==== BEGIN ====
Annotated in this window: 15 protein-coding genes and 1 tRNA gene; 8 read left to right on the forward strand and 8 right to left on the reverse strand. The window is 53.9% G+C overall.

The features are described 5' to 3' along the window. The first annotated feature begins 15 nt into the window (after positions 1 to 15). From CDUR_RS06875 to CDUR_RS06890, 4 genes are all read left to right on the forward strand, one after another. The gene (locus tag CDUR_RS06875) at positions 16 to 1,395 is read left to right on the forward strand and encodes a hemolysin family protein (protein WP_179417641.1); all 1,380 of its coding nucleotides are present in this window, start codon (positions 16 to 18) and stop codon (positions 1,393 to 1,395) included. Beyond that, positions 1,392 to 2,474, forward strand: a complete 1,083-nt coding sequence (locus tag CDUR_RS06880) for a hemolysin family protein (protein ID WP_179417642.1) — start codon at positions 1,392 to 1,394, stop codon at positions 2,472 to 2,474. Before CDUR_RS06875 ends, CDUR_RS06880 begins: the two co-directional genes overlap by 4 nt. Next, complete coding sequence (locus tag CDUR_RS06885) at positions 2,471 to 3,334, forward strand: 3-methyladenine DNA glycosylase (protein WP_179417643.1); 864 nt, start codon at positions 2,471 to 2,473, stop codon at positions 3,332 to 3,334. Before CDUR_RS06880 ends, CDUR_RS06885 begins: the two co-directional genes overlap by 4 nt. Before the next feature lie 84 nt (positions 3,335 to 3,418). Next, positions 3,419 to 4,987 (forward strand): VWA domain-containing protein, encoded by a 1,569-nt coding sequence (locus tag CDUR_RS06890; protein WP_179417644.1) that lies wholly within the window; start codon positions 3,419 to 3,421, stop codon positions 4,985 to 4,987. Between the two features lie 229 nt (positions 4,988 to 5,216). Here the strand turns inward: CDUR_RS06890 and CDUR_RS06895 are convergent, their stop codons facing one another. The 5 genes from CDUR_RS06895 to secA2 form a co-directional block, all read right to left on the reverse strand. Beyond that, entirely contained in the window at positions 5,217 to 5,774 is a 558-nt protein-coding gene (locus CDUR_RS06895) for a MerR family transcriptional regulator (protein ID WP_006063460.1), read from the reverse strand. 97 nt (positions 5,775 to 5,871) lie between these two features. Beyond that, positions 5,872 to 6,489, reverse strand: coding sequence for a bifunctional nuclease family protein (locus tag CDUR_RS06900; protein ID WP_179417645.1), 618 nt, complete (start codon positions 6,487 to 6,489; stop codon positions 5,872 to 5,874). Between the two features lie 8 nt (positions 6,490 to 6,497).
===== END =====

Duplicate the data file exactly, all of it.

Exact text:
Annotated in this window: 15 protein-coding genes and 1 tRNA gene; 8 read left to right on the forward strand and 8 right to left on the reverse strand. The window is 53.9% G+C overall.

The features are described 5' to 3' along the window. The first annotated feature begins 15 nt into the window (after positions 1 to 15). From CDUR_RS06875 to CDUR_RS06890, 4 genes are all read left to right on the forward strand, one after another. The gene (locus tag CDUR_RS06875) at positions 16 to 1,395 is read left to right on the forward strand and encodes a hemolysin family protein (protein WP_179417641.1); all 1,380 of its coding nucleotides are present in this window, start codon (positions 16 to 18) and stop codon (positions 1,393 to 1,395) included. Beyond that, positions 1,392 to 2,474, forward strand: a complete 1,083-nt coding sequence (locus tag CDUR_RS06880) for a hemolysin family protein (protein ID WP_179417642.1) — start codon at positions 1,392 to 1,394, stop codon at positions 2,472 to 2,474. Before CDUR_RS06875 ends, CDUR_RS06880 begins: the two co-directional genes overlap by 4 nt. Next, complete coding sequence (locus tag CDUR_RS06885) at positions 2,471 to 3,334, forward strand: 3-methyladenine DNA glycosylase (protein WP_179417643.1); 864 nt, start codon at positions 2,471 to 2,473, stop codon at positions 3,332 to 3,334. Before CDUR_RS06880 ends, CDUR_RS06885 begins: the two co-directional genes overlap by 4 nt. Before the next feature lie 84 nt (positions 3,335 to 3,418). Next, positions 3,419 to 4,987 (forward strand): VWA domain-containing protein, encoded by a 1,569-nt coding sequence (locus tag CDUR_RS06890; protein WP_179417644.1) that lies wholly within the window; start codon positions 3,419 to 3,421, stop codon positions 4,985 to 4,987. Between the two features lie 229 nt (positions 4,988 to 5,216). Here the strand turns inward: CDUR_RS06890 and CDUR_RS06895 are convergent, their stop codons facing one another. The 5 genes from CDUR_RS06895 to secA2 form a co-directional block, all read right to left on the reverse strand. Beyond that, entirely contained in the window at positions 5,217 to 5,774 is a 558-nt protein-coding gene (locus CDUR_RS06895) for a MerR family transcriptional regulator (protein ID WP_006063460.1), read from the reverse strand. 97 nt (positions 5,775 to 5,871) lie between these two features. Beyond that, positions 5,872 to 6,489, reverse strand: coding sequence for a bifunctional nuclease family protein (locus tag CDUR_RS06900; protein ID WP_179417645.1), 618 nt, complete (start codon positions 6,487 to 6,489; stop codon positions 5,872 to 5,874). Between the two features lie 8 nt (positions 6,490 to 6,497).